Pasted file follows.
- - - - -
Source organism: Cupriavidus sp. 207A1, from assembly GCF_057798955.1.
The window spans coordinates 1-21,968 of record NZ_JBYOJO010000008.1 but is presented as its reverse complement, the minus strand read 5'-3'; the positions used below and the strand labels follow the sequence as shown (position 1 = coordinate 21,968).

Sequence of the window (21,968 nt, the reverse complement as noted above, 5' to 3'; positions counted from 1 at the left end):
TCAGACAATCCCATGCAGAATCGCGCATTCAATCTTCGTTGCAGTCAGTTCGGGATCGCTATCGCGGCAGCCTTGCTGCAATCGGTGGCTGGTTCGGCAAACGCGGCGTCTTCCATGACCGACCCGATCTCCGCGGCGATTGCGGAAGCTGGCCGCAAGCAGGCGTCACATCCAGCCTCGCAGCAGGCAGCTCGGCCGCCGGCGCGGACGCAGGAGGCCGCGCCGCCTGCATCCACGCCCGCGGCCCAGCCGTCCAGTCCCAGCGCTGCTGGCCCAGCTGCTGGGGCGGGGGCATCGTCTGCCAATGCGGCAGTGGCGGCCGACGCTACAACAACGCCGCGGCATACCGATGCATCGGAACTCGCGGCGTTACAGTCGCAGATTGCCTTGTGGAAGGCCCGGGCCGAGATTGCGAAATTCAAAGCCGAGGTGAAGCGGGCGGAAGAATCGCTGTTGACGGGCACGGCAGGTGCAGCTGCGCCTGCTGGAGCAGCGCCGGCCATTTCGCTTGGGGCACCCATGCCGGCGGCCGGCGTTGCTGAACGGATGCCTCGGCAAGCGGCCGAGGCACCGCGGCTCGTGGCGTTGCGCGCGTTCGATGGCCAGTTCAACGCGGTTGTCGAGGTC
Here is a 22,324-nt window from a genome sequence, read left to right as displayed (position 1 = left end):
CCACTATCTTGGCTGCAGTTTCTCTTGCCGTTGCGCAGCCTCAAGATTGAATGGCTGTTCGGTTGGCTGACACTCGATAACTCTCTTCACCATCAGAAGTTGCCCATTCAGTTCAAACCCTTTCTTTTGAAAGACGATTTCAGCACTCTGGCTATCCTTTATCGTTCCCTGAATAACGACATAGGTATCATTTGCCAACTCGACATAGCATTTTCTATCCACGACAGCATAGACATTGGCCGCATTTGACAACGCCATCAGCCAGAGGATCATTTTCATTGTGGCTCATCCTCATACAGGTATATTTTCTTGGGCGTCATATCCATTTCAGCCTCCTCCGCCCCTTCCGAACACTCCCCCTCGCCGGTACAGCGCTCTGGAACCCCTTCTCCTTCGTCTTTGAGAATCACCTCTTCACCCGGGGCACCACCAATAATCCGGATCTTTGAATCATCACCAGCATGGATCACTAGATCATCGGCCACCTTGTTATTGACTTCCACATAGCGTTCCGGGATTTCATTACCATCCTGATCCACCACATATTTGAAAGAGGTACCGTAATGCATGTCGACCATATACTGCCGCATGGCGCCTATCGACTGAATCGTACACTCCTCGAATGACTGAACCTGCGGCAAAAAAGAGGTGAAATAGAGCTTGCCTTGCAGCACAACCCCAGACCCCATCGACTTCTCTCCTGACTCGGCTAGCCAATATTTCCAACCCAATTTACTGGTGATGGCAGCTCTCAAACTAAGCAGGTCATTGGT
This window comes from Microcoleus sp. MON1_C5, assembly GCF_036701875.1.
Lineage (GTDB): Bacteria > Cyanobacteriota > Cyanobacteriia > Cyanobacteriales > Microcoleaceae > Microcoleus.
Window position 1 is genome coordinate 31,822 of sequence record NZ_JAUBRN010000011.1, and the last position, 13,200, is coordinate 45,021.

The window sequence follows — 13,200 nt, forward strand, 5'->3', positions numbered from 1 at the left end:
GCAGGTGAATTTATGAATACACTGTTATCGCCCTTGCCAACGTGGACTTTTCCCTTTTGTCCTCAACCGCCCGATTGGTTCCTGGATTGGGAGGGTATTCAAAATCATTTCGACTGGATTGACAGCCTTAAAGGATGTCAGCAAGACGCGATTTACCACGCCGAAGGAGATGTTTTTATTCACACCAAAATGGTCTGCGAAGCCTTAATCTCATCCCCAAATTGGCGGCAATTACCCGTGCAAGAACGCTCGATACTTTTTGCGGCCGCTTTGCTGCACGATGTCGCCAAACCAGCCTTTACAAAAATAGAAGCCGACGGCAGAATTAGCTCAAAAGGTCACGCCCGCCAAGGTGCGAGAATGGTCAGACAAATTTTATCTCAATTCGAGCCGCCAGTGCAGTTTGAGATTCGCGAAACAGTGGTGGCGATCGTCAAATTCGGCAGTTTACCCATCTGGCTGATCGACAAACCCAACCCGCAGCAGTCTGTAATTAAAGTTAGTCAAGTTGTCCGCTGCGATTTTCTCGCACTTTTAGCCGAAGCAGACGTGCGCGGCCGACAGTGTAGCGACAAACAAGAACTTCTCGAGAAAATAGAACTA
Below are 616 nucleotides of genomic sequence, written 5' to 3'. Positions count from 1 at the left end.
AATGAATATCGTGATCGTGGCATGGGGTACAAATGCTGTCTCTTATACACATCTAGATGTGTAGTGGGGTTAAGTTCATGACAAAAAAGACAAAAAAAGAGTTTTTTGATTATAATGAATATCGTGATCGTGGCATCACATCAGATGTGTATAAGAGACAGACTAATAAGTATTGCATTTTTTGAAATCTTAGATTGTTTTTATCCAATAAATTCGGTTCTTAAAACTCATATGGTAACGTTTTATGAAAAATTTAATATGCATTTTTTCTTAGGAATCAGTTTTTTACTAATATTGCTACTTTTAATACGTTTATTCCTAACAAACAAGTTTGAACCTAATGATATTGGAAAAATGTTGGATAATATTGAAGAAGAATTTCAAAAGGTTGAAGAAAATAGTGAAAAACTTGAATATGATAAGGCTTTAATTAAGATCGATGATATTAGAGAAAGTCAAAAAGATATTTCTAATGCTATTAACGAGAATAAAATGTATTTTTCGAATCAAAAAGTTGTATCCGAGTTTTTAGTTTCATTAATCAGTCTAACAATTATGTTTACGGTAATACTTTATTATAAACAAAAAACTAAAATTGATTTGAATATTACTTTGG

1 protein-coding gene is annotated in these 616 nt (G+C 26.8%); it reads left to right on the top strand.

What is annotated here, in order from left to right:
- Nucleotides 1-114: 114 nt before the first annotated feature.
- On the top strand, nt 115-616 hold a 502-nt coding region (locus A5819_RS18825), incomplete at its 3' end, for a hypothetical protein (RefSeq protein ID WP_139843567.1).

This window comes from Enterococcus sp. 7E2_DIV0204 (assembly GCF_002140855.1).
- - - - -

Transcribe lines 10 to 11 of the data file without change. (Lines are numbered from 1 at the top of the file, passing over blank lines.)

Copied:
The window sequence follows — 13,200 nt, forward strand, 5'->3', positions numbered from 1 at the left end:
GCAGGTGAATTTATGAATACACTGTTATCGCCCTTGCCAACGTGGACTTTTCCCTTTTGTCCTCAACCGCCCGATTGGTTCCTGGATTGGGAGGGTATTCAAAATCATTTCGACTGGATTGACAGCCTTAAAGGATGTCAGCAAGACGCGATTTACCACGCCGAAGGAGATGTTTTTATTCACACCAAAATGGTCTGCGAAGCCTTAATCTCATCCCCAAATTGGCGGCAATTACCCGTGCAAGAACGCTCGATACTTTTTGCGGCCGCTTTGCTGCACGATGTCGCCAAACCAGCCTTTACAAAAATAGAAGCCGACGGCAGAATTAGCTCAAAAGGTCACGCCCGCCAAGGTGCGAGAATGGTCAGACAAATTTTATCTCAATTCGAGCCGCCAGTGCAGTTTGAGATTCGCGAAACAGTGGTGGCGATCGTCAAATTCGGCAGTTTACCCATCTGGCTGATCGACAAACCCAACCCGCAGCAGTCTGTAATTAAAGTTAGTCAAGTTGTCCGCTGCGATTTTCTCGCACTTTTAGCCGAAGCAGACGTGCGCGGCCGACAGTGTAGCGACAAACAAGAACTTCTCGAGAAAATAGAACTA